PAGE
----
Most of us have experienced an injury in our lifetime. From a scraped knee to a bruise from bumping into a bedpost, minor injuries are a part of life that typically cause us only minor inconveniences. However, there’s a special classification of injuries called traumatic injuries that are much more serious, require medical attention, and sometimes lead to fatalities. In the U.S., traumatic injuries, including those that result from homicide and suicide, are the leading cause of death for people ages 1 to 44, according to the Centers for Disease Control . Fortunately, many traumatic injuries... Continue Reading

Senior couple laughing

How Humor Can Improve Healing

August 11, 2020

Most of us are familiar with the saying, “Laughter is the best medicine.” While laughter isn’t a cure-all, there is scientific proof that laughter can have a positive effect on a person’s health. For instance, a study conducted in 2016 by the Parkinson’s Foundation and Northwestern Memorial Hospital followed Parkinson’s patients through a 12-week study where they participated in improv comedy classes. The results of the study showed patient improvement in mood, stress levels, and focus. Whether you’re dealing with a serious diagnosis or just trying to be healthier, there’s a benefit to... Continue Reading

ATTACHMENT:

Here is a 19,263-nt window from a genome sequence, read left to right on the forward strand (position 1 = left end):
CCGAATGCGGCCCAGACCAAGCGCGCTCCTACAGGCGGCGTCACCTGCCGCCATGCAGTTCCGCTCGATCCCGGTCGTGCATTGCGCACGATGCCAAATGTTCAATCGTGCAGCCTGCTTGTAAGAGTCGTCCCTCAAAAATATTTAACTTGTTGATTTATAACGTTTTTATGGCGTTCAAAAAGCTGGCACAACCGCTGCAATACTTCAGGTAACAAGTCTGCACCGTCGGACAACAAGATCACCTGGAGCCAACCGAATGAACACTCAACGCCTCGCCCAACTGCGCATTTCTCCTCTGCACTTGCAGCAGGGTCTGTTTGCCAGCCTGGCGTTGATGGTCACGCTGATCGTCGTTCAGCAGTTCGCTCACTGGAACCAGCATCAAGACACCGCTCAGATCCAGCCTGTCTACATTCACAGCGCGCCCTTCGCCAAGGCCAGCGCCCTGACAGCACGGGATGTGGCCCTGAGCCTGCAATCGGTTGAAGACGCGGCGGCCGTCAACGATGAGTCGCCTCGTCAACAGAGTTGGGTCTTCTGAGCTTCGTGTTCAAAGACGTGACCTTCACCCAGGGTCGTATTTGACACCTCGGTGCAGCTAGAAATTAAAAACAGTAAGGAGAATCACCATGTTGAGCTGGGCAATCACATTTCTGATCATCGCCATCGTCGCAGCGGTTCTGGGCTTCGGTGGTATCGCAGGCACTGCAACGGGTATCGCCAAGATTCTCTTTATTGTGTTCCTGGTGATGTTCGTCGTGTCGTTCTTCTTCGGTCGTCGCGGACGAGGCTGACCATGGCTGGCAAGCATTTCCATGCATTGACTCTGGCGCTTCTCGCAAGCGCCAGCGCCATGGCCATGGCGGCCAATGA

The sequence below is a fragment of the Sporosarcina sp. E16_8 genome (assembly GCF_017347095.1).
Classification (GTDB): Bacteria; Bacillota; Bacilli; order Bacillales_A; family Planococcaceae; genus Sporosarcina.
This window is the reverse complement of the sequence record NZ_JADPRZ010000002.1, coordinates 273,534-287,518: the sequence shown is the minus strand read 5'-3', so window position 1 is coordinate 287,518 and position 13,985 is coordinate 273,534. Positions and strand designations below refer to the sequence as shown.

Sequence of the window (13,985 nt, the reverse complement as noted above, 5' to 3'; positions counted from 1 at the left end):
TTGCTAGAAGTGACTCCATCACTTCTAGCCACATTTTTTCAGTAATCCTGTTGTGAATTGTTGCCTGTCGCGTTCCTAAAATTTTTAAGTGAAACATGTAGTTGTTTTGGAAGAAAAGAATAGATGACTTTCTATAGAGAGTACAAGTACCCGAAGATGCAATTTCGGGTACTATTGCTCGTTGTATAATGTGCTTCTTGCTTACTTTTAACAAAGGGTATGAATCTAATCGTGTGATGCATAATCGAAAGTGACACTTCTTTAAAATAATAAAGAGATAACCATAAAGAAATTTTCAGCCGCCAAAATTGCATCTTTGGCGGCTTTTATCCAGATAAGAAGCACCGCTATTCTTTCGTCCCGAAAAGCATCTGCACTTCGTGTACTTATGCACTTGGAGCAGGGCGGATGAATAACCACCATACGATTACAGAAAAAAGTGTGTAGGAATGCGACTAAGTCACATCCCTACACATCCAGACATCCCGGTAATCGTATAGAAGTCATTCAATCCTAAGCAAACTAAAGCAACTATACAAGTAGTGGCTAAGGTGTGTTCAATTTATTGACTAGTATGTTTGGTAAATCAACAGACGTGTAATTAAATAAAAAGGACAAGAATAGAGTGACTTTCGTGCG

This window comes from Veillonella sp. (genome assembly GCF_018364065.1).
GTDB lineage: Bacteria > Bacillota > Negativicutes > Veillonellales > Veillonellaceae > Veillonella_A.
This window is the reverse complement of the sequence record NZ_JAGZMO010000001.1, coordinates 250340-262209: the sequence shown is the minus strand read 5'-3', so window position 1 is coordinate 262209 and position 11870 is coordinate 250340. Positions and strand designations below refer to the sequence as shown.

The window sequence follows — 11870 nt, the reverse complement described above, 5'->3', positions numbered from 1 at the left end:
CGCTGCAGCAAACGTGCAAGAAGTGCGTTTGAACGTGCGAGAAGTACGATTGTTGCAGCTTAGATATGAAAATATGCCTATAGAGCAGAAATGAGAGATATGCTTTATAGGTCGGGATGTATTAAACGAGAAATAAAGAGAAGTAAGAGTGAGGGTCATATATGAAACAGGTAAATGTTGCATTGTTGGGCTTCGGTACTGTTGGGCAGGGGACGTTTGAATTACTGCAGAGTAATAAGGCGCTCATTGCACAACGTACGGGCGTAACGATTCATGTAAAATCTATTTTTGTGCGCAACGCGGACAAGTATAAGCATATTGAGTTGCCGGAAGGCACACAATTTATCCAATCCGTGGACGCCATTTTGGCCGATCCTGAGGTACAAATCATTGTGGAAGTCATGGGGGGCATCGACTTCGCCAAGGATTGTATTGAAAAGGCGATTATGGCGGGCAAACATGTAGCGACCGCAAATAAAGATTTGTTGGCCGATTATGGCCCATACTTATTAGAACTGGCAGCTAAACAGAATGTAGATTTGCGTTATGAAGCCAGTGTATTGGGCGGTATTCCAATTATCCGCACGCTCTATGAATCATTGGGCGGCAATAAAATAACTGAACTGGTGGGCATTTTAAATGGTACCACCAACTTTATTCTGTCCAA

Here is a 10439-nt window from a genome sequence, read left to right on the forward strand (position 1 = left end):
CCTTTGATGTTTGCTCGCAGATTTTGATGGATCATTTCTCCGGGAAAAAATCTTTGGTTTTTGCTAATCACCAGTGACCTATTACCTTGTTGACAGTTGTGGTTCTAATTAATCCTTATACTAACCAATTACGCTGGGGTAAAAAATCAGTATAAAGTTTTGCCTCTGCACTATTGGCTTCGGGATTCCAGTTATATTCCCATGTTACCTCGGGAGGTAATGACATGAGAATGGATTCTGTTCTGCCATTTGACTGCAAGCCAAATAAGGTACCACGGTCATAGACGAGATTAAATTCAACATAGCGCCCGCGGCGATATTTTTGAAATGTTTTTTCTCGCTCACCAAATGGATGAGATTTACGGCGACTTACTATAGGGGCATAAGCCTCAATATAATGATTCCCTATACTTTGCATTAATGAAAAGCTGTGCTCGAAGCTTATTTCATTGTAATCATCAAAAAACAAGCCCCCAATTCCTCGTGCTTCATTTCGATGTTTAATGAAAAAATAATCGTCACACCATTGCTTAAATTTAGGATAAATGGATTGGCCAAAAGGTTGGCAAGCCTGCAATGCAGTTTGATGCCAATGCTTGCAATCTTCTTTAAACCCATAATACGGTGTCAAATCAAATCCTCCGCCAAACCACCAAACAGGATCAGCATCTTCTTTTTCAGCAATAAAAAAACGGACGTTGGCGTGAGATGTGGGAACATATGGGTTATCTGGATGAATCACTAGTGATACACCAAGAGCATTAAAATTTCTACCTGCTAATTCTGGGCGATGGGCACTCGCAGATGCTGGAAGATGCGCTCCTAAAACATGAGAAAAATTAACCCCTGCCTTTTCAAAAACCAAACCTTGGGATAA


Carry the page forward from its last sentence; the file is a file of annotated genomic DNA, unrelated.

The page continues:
Man rubbing a sore hand

What is CREST Syndrome?

August 6, 2020

Scleroderma is a rare disease, affecting an estimated 300,000 Americans—less than .1% of the country's population. CREST Syndrome, a subcategory of the disease, is rarer still. As a result, it is even more deserving of some time in the spotlight. The more we can raise awareness, the more accurately the condition can be diagnosed. And while it is a chronic disease with no known cure, it can be made more manageable with treatment. What is Scleroderma? Scleroderma is a term used to describe a rare group of autoimmune diseases . Like most autoimmune diseases, your body is unable to properly... Continue Reading

A happy boy looking through a window at the nighttime city lights

5 Ways to Support a Person with Autism

August 4, 2020

Autism is the fastest-growing developmental disorder, and according to the latest Center for Disease Control research, 1 in 59 children in the United States (a 15% increase) are diagnosed with autism. Autism is also four times more common in boys than girls. It's challenging to acquire exact statistics about autism in children because many adults not diagnosed with autism in early childhood go undiagnosed into adulthood. It's estimated that there are about 3.5 million Americans living with a type of autism, but all ethnic, racial, and socioeconomic groups worldwide are impacted. Given these... Continue Reading